Lee Pitts: The best present ever
Like the coming of winter he arrives every year about this time. Much the same as the shopping mall Santa, the Donkey Man is a seasonal ornament. And quite a colorful one too. The Donkey Man makes himself at home at the city limits and puts up a crudely lettered sign that reads simply “Donkey Rides.” Whereas many of the bashful young kids are afraid to have their picture taken on the knee of the shopping mall Santa, they are a little more willing to have their picture taken on the back of one of the Donkey Man’s burros.
This year instead of the usual four burros the Donkey Man brought with him 85 little donkeys, although 81 of them were plastic and ceramic miniature versions that came in all shapes and sizes. But I’ll let the Donkey Man tell you about his newest menagerie.
“Those donkeys were left to me in a will,” the Donkey Man explained to me, “a much cherished collection of a lady I met only last year. That lady loved donkeys and she spent her lifetime collecting them. Plastic, ceramic, wood and glass burros filled several shelves in her small room at the assisted care living facility. I really can’t tell you why she loved donkeys so much other that to say that she was a deeply religious person. She thought it was significant that Mother Mary had ridden into Bethlehem on the back of a donkey and Jesus had been born in a manger in the presence of donkeys. Knowing her fondness for the creatures had made it much easier for her relatives to find a Christmas gift she’d like every year. And despite her advancing years she could remember who gave her every single donkey.”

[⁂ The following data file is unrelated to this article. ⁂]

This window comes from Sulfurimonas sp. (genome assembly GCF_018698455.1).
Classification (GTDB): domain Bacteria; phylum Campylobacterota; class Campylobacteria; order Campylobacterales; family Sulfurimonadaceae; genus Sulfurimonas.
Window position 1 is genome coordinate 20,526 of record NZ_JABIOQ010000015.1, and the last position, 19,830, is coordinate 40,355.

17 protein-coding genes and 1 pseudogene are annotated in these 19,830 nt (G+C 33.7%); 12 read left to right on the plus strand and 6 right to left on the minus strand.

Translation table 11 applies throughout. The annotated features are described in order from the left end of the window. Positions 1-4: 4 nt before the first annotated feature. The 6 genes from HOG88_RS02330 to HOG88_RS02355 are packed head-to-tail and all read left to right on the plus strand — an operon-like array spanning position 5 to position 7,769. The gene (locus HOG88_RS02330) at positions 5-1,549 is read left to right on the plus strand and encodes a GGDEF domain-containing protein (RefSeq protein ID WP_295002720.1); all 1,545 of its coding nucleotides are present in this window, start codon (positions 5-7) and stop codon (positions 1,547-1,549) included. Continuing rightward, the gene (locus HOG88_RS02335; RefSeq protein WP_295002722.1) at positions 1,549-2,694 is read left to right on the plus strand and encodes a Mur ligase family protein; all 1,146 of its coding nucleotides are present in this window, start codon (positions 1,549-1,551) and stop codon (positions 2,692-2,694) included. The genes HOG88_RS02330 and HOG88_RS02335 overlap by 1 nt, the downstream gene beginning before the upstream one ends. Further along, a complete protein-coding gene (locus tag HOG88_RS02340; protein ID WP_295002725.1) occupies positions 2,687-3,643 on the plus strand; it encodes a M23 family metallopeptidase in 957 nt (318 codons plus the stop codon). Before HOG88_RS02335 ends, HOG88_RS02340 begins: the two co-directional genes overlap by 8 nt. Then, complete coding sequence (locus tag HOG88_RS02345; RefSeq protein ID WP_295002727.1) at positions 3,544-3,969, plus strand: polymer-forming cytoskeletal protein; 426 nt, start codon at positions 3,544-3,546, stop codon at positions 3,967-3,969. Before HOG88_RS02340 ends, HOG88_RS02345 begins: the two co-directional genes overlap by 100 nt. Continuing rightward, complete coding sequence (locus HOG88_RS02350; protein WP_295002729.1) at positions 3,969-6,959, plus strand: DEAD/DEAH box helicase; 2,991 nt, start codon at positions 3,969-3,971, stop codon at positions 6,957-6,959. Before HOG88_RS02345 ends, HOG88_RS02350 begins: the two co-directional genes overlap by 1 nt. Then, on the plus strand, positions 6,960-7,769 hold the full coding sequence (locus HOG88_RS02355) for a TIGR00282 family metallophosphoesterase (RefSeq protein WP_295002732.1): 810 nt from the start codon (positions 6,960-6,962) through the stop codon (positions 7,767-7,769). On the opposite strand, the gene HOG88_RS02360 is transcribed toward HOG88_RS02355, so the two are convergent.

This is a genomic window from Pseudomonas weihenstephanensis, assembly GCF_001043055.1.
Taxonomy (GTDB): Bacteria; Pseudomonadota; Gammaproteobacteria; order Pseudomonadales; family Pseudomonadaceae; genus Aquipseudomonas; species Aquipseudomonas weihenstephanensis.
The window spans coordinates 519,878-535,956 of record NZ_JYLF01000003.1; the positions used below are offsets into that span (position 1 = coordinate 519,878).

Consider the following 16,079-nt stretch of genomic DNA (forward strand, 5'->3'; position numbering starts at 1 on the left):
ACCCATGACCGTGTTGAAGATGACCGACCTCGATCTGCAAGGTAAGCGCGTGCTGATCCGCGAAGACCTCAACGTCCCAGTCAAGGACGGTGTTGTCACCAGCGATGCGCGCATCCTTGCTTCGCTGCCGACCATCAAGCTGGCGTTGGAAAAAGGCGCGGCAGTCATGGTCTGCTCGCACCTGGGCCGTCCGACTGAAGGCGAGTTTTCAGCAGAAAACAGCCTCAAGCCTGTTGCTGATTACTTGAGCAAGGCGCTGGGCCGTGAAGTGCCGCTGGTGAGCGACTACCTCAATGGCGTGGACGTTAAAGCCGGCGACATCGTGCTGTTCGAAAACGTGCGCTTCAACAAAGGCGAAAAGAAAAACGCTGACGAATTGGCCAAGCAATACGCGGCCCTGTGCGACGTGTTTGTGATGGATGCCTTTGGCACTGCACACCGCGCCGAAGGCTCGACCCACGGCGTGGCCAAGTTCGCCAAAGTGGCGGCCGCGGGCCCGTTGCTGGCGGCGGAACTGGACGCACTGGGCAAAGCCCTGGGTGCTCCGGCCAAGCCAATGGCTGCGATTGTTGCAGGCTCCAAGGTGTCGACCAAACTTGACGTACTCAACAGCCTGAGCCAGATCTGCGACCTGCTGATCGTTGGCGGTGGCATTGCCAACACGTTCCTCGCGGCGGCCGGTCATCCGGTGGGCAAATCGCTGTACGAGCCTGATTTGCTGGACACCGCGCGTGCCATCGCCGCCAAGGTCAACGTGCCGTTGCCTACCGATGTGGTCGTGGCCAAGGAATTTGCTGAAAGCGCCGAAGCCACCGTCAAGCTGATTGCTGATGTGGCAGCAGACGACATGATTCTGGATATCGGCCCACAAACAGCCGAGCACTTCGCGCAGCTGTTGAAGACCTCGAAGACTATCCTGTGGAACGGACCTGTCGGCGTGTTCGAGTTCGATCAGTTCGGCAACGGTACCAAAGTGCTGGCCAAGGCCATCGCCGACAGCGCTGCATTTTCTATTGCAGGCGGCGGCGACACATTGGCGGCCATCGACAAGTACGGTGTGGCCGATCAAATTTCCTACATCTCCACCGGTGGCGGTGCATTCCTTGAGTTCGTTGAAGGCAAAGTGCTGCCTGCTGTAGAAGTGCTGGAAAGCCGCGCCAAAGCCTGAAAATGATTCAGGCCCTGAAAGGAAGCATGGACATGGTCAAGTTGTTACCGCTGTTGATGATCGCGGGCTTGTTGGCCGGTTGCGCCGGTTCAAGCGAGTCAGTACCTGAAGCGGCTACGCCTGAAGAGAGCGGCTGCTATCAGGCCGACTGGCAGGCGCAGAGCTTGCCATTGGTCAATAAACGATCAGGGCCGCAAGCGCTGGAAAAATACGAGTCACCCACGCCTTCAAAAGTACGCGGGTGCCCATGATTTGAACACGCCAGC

“I never knew about the lady who loved donkeys until last year when I was traveling through her town. Her grandson came up to me and told me about this woman and her fabulous collection. Then he offered to pay me five dollars if I would take one of my real live donkey over to where she lived as a surprise Christmas present from her grandson. I took the money, although I probably would have done it for free just to see her collection, being a lover of donkeys myself. So on a slow afternoon when all the kids were in school I walked one of my little donkeys over to the assisted care home. Her grandson was there to meet me as had been previously arranged.”
“The grandson went into the building and came out about ten minutes later with a very old and fragile looking woman, obviously in the twilight of her life. The young man led his grandmother over to my four foot tall gray donkey and placed her hands on his huge ears and head. As if using braille she ran her hands all over that gentle donkey, and as donkeys do, it responded to her kindness and affection with a lick with its raspy tongue. The old lady cupped that burros muzzle in her hands and rubbed it against her own. And she began to cry.”
“Taking that donkey to see that old lady was just about the best Christmas present I ever received,” said the Donkey Man. “I think when I get near the end of my life it will not be the plastic, wood, and gold trinkets I have collected in my life that mean the most to me but the real life experiences, like the time I met the lady that loved donkeys.”
“As I turned to leave that day with my donkey the old lady’s grandson asked his grandmother why she was crying.
“I’ve spent a lifetime collecting donkeys,” she replied in a frail voice, “but this is the first time I’ve ever met a real one.”
I am reminded of that story every time someone tells me about all their Facebook friends they’ve collected.
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